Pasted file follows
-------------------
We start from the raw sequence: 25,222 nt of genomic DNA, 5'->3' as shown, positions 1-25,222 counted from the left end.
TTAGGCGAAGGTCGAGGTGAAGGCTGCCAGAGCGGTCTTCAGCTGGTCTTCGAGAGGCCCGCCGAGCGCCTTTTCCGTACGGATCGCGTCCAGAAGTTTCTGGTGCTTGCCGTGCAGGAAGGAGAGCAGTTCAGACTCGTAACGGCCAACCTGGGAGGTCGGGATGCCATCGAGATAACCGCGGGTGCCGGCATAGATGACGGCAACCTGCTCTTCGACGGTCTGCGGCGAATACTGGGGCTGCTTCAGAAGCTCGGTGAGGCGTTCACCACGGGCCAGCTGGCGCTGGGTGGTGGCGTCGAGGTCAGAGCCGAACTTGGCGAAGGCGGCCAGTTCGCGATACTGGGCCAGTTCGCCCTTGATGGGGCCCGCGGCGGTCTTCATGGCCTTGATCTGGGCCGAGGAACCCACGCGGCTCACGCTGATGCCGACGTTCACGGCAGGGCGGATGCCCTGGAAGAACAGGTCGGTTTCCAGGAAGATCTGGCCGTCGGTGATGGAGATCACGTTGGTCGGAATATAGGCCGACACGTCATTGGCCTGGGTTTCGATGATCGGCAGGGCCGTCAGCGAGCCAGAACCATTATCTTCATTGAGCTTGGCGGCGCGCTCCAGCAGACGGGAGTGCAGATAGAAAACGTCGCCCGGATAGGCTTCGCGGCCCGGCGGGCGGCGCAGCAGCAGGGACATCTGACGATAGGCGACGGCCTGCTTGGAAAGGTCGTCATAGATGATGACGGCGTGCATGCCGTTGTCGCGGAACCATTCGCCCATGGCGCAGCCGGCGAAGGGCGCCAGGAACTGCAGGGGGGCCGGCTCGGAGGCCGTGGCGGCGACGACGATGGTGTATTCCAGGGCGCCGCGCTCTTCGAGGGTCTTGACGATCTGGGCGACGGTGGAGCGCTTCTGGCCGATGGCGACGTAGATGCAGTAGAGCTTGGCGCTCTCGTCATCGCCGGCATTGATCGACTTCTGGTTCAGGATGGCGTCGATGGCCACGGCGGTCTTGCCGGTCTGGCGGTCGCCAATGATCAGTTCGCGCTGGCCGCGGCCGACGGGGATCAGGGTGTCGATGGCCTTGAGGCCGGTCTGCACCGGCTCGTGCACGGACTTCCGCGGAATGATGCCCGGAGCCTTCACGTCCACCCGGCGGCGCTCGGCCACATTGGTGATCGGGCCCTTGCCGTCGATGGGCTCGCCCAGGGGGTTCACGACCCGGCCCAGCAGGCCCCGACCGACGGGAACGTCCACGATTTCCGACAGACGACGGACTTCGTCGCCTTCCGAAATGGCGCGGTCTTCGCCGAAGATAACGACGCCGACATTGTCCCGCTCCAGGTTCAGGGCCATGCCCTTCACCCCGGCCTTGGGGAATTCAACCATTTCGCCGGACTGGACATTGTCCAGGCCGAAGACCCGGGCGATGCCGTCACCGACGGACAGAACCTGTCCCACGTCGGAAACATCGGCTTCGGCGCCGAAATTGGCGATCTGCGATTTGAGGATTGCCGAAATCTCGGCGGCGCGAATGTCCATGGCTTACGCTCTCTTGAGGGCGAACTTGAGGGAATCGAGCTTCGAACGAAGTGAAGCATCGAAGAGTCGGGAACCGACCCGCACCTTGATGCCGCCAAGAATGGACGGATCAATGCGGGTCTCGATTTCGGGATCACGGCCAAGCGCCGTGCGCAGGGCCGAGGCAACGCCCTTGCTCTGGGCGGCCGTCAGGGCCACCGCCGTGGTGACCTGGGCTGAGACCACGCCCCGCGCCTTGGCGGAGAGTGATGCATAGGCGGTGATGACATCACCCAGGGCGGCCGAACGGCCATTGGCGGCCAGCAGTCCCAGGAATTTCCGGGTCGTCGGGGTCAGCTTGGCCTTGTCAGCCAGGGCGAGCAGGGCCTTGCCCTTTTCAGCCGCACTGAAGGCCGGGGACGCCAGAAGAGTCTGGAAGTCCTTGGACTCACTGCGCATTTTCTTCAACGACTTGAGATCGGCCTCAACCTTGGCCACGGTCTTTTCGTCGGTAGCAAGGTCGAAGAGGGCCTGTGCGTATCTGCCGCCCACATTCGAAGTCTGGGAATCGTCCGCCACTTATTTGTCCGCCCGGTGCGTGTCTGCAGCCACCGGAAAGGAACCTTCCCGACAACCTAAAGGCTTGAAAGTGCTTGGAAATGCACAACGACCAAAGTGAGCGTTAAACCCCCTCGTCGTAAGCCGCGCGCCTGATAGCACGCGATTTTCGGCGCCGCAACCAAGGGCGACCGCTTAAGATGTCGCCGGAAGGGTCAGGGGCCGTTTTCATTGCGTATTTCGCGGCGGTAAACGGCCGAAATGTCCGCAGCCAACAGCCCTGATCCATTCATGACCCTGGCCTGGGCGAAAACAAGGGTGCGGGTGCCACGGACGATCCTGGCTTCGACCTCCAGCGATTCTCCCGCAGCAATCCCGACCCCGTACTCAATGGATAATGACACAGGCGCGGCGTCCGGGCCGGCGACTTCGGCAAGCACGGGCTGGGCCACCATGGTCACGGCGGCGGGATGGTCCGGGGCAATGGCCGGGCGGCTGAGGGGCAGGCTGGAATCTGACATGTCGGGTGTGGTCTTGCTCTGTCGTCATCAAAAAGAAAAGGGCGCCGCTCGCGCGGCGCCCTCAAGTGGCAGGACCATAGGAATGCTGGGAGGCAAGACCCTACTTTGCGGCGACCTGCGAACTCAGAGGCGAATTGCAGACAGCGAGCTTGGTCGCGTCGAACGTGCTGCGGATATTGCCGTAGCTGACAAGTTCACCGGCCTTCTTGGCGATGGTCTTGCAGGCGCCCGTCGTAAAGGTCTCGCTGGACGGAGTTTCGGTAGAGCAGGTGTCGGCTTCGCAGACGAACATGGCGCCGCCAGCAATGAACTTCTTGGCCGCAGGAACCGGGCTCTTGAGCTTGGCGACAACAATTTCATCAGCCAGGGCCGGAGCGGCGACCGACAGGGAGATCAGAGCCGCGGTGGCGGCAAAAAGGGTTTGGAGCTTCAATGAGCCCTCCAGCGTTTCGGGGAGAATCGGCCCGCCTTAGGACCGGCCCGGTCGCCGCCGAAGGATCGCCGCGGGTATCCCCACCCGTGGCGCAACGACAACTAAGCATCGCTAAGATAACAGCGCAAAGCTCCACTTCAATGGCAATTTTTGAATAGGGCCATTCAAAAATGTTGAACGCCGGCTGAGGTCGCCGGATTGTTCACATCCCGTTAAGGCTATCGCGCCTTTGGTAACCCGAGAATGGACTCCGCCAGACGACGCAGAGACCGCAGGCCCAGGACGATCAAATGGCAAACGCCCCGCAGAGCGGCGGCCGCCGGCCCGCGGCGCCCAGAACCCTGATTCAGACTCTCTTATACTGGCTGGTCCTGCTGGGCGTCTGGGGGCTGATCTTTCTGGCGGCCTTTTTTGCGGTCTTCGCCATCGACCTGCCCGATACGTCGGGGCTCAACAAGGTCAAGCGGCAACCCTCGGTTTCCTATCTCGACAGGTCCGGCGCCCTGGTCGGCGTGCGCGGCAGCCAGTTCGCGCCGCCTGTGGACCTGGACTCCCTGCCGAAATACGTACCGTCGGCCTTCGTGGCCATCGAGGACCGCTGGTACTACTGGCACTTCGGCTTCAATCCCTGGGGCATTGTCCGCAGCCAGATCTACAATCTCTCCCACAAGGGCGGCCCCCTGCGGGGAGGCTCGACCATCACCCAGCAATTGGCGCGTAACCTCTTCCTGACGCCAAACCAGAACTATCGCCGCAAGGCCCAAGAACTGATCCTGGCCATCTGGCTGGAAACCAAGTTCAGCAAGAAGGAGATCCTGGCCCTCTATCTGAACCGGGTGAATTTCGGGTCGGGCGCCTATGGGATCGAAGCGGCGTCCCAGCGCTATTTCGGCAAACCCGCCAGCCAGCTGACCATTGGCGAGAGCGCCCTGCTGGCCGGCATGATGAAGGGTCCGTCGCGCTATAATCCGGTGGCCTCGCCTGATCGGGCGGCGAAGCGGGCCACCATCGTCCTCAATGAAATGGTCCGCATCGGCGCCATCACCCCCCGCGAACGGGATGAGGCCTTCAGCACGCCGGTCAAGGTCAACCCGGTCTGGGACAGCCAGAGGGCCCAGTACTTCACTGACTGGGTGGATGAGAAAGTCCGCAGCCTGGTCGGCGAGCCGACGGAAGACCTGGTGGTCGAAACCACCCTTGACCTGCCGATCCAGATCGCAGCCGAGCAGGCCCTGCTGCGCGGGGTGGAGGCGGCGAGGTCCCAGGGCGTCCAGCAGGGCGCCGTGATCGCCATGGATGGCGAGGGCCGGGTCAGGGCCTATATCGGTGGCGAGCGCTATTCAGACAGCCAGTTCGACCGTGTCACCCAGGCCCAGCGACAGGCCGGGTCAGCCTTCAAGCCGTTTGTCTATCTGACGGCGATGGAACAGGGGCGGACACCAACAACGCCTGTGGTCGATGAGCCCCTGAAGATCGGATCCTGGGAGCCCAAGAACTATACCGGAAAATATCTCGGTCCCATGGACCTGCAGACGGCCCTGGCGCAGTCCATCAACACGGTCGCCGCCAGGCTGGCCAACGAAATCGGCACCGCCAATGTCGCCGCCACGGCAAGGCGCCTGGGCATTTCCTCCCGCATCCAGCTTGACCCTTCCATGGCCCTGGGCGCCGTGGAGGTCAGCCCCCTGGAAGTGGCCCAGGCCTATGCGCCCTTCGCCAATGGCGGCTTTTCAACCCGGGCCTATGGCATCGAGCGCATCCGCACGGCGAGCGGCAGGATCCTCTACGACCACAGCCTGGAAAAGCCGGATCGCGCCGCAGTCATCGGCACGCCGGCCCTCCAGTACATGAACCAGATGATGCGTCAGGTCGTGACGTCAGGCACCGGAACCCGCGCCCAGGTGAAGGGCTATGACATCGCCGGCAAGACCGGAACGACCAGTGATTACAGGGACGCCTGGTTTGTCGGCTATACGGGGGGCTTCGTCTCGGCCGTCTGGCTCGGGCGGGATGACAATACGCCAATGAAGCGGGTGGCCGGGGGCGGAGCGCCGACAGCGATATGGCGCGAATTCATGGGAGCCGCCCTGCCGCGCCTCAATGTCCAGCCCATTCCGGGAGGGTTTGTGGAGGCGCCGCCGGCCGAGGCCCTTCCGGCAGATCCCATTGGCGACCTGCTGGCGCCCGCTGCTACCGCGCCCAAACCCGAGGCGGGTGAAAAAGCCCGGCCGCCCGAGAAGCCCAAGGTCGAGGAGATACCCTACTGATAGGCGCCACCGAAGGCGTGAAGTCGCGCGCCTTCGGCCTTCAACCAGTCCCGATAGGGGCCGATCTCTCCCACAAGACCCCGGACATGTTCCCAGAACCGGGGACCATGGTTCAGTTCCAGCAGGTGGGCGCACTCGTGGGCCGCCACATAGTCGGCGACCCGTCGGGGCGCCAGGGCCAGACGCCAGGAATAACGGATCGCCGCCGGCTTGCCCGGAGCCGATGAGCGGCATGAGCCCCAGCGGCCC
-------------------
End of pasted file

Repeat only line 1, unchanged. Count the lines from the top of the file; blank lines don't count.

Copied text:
We start from the raw sequence: 25,222 nt of genomic DNA, 5'->3' as shown, positions 1-25,222 counted from the left end.